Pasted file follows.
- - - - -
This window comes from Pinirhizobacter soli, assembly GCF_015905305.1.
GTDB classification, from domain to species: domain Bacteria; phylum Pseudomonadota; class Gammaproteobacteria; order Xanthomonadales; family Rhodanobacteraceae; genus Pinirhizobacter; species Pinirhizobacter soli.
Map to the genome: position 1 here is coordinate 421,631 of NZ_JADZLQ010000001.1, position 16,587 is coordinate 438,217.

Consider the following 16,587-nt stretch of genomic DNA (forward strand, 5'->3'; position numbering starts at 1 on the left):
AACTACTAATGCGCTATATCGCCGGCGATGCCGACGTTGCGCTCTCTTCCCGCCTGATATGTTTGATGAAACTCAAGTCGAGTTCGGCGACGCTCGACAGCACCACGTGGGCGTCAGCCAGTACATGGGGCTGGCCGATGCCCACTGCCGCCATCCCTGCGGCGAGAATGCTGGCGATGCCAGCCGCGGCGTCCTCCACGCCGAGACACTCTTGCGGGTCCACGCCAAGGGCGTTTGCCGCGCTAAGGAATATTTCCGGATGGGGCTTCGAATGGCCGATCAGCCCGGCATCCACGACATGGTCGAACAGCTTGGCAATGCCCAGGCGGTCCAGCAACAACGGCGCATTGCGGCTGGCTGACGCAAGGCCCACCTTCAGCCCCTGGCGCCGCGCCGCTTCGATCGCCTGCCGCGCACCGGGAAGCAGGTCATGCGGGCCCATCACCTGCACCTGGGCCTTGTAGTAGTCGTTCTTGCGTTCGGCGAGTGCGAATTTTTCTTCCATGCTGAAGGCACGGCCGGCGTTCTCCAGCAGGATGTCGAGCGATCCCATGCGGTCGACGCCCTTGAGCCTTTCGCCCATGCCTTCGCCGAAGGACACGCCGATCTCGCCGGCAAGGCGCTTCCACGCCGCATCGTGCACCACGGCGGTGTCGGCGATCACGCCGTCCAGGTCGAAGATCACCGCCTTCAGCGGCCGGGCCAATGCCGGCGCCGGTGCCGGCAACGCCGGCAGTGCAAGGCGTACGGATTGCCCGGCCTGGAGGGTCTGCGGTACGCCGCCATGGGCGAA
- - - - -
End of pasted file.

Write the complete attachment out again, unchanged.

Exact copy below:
This window comes from Pinirhizobacter soli, assembly GCF_015905305.1.
GTDB classification, from domain to species: domain Bacteria; phylum Pseudomonadota; class Gammaproteobacteria; order Xanthomonadales; family Rhodanobacteraceae; genus Pinirhizobacter; species Pinirhizobacter soli.
Map to the genome: position 1 here is coordinate 421,631 of NZ_JADZLQ010000001.1, position 16,587 is coordinate 438,217.

Consider the following 16,587-nt stretch of genomic DNA (forward strand, 5'->3'; position numbering starts at 1 on the left):
AACTACTAATGCGCTATATCGCCGGCGATGCCGACGTTGCGCTCTCTTCCCGCCTGATATGTTTGATGAAACTCAAGTCGAGTTCGGCGACGCTCGACAGCACCACGTGGGCGTCAGCCAGTACATGGGGCTGGCCGATGCCCACTGCCGCCATCCCTGCGGCGAGAATGCTGGCGATGCCAGCCGCGGCGTCCTCCACGCCGAGACACTCTTGCGGGTCCACGCCAAGGGCGTTTGCCGCGCTAAGGAATATTTCCGGATGGGGCTTCGAATGGCCGATCAGCCCGGCATCCACGACATGGTCGAACAGCTTGGCAATGCCCAGGCGGTCCAGCAACAACGGCGCATTGCGGCTGGCTGACGCAAGGCCCACCTTCAGCCCCTGGCGCCGCGCCGCTTCGATCGCCTGCCGCGCACCGGGAAGCAGGTCATGCGGGCCCATCACCTGCACCTGGGCCTTGTAGTAGTCGTTCTTGCGTTCGGCGAGTGCGAATTTTTCTTCCATGCTGAAGGCACGGCCGGCGTTCTCCAGCAGGATGTCGAGCGATCCCATGCGGTCGACGCCCTTGAGCCTTTCGCCCATGCCTTCGCCGAAGGACACGCCGATCTCGCCGGCAAGGCGCTTCCACGCCGCATCGTGCACCACGGCGGTGTCGGCGATCACGCCGTCCAGGTCGAAGATCACCGCCTTCAGCGGCCGGGCCAATGCCGGCGCCGGTGCCGGCAACGCCGGCAGTGCAAGGCGTACGGATTGCCCGGCCTGGAGGGTCTGCGGTACGCCGCCATGGGCGAA